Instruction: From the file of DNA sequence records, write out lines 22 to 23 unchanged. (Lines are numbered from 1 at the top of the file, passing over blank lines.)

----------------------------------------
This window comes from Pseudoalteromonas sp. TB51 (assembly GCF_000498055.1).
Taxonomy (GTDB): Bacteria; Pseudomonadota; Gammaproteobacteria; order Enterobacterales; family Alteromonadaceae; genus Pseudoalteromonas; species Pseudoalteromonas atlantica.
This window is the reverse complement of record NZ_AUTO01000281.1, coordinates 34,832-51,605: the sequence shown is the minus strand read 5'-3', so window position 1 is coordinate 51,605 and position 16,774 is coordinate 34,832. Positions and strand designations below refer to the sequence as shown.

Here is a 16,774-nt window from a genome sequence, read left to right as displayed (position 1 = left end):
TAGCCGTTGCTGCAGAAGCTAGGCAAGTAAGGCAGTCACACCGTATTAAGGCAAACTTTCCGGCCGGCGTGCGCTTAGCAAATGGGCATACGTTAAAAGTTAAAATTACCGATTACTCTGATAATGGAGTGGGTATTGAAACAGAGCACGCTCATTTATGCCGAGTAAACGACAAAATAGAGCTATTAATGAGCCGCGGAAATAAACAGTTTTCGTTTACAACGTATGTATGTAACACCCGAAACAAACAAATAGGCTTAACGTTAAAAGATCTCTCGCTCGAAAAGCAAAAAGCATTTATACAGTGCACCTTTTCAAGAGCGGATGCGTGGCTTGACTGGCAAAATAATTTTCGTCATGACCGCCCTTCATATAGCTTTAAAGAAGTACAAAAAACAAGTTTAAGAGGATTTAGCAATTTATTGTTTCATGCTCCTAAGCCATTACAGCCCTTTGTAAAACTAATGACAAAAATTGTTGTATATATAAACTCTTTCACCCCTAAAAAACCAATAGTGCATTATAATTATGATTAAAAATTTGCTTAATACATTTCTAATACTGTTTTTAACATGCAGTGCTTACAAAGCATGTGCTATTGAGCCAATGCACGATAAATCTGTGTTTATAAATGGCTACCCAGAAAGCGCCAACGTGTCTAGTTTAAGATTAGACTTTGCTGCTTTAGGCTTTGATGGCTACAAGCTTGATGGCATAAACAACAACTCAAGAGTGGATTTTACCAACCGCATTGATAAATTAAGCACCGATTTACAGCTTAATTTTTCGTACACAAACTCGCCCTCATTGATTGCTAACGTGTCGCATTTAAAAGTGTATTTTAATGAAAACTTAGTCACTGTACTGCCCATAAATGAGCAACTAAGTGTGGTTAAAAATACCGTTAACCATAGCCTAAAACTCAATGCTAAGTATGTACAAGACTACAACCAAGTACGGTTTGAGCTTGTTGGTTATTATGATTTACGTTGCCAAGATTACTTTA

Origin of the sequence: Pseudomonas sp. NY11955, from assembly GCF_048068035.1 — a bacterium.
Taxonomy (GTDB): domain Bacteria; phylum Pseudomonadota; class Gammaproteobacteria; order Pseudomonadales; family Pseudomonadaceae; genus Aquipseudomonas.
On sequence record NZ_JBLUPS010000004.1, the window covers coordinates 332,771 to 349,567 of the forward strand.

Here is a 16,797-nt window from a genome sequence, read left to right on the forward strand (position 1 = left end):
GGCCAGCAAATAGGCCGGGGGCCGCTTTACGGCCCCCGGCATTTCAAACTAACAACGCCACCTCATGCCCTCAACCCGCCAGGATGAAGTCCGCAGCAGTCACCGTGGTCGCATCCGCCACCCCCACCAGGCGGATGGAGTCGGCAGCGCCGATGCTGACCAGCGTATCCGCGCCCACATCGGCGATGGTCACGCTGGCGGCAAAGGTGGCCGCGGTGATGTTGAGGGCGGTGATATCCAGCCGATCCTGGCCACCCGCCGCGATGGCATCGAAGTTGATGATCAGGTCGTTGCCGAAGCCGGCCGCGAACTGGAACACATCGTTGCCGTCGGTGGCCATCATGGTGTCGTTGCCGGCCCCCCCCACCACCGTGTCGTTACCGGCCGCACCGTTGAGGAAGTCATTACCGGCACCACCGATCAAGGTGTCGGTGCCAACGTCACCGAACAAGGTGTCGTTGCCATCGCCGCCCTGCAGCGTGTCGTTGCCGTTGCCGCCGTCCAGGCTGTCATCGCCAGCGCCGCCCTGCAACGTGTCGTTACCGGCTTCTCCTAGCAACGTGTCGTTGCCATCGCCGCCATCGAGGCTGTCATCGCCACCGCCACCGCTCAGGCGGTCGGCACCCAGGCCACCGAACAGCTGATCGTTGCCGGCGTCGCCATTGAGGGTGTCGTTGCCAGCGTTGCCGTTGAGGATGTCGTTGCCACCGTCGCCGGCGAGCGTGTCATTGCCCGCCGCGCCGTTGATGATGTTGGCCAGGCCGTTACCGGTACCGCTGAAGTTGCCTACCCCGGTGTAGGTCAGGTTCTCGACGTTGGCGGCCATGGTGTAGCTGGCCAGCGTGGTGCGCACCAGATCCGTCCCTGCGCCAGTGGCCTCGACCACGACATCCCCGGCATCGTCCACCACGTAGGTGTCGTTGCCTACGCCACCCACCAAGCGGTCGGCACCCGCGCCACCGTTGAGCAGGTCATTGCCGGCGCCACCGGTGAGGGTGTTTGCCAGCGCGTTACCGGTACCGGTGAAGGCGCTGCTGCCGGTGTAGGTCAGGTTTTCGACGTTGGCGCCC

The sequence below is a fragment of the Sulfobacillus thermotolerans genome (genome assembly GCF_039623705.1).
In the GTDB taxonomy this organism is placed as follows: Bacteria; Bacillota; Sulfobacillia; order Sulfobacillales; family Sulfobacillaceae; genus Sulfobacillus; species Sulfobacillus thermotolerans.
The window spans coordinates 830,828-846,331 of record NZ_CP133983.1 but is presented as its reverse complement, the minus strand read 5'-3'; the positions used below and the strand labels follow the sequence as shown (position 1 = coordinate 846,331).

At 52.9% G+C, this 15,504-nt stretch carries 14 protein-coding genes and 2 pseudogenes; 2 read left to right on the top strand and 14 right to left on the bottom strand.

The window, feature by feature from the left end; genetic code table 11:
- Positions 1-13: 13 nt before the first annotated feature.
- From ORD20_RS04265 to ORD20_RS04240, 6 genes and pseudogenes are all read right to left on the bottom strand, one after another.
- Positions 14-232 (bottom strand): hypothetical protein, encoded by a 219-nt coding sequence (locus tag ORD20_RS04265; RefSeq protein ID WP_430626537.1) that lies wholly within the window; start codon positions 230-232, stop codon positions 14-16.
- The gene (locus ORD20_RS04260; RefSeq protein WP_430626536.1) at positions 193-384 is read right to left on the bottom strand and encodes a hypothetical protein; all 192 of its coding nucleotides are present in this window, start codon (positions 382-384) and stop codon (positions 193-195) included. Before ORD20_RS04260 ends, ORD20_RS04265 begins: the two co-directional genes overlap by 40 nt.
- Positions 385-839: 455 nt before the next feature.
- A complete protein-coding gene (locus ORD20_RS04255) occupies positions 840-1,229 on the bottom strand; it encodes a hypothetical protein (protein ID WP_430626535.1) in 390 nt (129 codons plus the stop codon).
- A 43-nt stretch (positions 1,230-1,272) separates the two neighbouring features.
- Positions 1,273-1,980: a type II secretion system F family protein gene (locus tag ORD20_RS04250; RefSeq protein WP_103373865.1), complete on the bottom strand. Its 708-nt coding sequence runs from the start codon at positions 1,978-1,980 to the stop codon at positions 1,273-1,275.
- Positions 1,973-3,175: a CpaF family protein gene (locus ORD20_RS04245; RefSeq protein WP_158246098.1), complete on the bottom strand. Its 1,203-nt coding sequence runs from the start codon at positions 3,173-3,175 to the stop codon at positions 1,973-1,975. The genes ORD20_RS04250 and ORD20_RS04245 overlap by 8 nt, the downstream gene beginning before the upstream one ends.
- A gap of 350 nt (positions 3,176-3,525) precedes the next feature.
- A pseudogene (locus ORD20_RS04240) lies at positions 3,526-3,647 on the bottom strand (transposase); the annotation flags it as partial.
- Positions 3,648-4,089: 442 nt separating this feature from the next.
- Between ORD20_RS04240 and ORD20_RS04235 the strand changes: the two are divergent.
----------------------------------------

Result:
- A 43-nt stretch (positions 1,230-1,272) separates the two neighbouring features.
- Positions 1,273-1,980: a type II secretion system F family protein gene (locus tag ORD20_RS04250; RefSeq protein WP_103373865.1), complete on the bottom strand. Its 708-nt coding sequence runs from the start codon at positions 1,978-1,980 to the stop codon at positions 1,273-1,275.